Conservation charity celebrates land tax exemptions for properties protected by conservation covenants

Land protected with by a conservation covenant through Trust for Nature is now exempt from land tax. Picture: ON FILE

By Callum Ludwig

Conservation charity Trust for Nature is celebrating the start of 2024 and the arrival of land tax exemptions for properties protected by conservation covenants.

From the start of the year, landowners can apply for an exemption from the tax on land protected by a conservation covenant through Trust for Nature.

Nature Markets Manager at Trust for Nature Mat Hardy said they’re thrilled that the Victorian Government has made this change, which will encourage more landholders to protect their land for nature.

“We expect this will play a significant role in increasing uptake of covenants in certain parts of the state where landholders may benefit from the exemption, particularly in the areas around Melbourne,” he said.

“For instance, landholders with bush blocks who don’t live on the property and subject to land tax may no longer have to pay land tax if they protect their property with a covenant.”

A conservation covenant is a voluntary legal agreement between a landowner and Trust for Nature which help to protect land with natural, cultural or scientific values, through the Victorian Conservation Trust Act 1972.

The exemption will only apply to the area of land on a property that is protected by the covenant and non-protected land will retain its previous land tax liability.

Often the covenants are split into ‘tiers’, depending on if different parts of a property require different restrictions or management. For example, a regenerating forest tier requires more management for healthy growth than a mature forest tier.

Mr Hardy said Trust for Nature has protected over 114,000 hectares across Victoria, including over 780 hectares in the Yarra Ranges Shire on 43 conservation covenants.

“The Yarra Ranges play a vital role in keeping our environment healthy, through protecting water supplies and storing large amounts of carbon in Mountain Ash forests. Further, the Yarra Ranges are home to critically endangered species such as the Leadbeater’s Possums and Helmeted Honeyeaters,” he said.

“By protecting their land with covenants, landholders can play an incredible role in safeguarding these and other species and keeping Victoria’s environment healthy.”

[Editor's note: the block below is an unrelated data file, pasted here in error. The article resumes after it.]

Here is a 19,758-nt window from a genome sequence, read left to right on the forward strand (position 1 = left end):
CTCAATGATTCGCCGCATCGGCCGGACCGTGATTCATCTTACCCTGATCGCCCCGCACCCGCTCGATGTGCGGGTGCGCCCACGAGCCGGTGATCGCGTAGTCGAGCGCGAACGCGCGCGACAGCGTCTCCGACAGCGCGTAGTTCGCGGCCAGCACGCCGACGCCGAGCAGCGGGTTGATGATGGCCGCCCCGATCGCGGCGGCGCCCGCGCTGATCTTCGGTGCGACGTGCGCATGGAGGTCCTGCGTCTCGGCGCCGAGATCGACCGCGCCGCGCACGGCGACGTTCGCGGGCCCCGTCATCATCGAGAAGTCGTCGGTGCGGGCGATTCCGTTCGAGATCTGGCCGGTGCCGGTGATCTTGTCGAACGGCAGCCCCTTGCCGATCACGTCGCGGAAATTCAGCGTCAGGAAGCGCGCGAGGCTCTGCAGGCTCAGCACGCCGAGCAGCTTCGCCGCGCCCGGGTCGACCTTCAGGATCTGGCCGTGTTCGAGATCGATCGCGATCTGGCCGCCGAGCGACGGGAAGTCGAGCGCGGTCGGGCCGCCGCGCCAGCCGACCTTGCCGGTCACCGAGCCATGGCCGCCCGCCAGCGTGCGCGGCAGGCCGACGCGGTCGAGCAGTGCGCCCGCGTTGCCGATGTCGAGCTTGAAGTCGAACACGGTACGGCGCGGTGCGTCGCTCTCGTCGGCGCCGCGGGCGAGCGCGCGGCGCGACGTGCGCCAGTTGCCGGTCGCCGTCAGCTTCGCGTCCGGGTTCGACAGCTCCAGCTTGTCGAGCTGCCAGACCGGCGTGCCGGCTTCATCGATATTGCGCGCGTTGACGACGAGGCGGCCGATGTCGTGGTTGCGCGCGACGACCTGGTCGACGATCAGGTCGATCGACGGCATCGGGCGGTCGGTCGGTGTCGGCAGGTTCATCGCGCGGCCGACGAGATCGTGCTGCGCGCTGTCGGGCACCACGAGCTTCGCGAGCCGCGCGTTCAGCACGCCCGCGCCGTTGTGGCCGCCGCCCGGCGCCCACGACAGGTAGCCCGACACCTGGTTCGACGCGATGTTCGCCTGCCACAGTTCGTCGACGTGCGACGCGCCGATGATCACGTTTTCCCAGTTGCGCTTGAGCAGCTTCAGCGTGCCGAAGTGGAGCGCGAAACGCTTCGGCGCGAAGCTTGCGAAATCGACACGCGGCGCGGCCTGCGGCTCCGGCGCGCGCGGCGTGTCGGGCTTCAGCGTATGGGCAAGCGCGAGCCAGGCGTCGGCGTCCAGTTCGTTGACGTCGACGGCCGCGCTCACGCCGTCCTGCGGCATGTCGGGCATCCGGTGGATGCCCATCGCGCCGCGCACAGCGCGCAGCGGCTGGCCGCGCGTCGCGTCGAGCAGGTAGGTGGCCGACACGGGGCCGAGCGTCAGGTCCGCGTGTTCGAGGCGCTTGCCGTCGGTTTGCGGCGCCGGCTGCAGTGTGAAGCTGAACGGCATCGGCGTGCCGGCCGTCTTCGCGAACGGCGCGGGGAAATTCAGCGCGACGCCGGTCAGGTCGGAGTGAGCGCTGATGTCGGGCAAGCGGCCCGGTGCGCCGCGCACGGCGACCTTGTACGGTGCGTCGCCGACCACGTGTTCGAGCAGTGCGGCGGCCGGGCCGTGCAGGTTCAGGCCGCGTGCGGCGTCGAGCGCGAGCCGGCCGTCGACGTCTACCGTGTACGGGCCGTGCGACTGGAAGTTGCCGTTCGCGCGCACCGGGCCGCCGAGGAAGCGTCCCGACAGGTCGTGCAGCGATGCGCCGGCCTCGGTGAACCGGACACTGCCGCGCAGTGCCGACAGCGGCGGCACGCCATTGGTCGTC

Once landowners receive their 2024 land tax assessment, done between mid January to late June, they will then be eligible to apply for a conservation covenant exemption.

To apply, the landowners must provide the State Revenue Office (SRO) with their customer number, the address of the covenanted property, what the land is used for, eg: primary home, secondary home, primary production land (including all uses if there is multiple, a copy of the conservation covenant and the date of commencement of the covenant.

Mr Hardy said protecting your land with a conservation covenant is an incredible contribution to conservation.

“Because covenants are permanent, they continue protecting habitat even if the property is sold, so you’re really leaving a legacy for future generations. A covenant is also a responsibility, as landholders need to care for and manage the habitat on their land,” he said.

“Trust for Nature provides expert advice on managing conservation covenants to landholders.”

Applications for the exemption can be received online through My Land Tax (from April 2024 onwards), by contacting the SRO online or by writing to the SRO at:

State Revenue Office

GPO Box 1641

Melbourne, VIC, 3001

Mr Hardy said protecting private land with covenants creates privately protected areas that contribute to protection targets, and helps secure a world for future generations where nature is healthy.

“We need to rapidly expand the area of land protected for conservation to prevent further extinctions, fight climate change and meet global and Australian targets to protect 30 per cent of the world’s land area by 2030,” he said.

“Nearly two-thirds of Victoria is privately owned, and 90 per cent of the natural habitat remaining on private land is not in designated protected areas and thus at risk of loss.”

Landholders can express interest in a covenant at: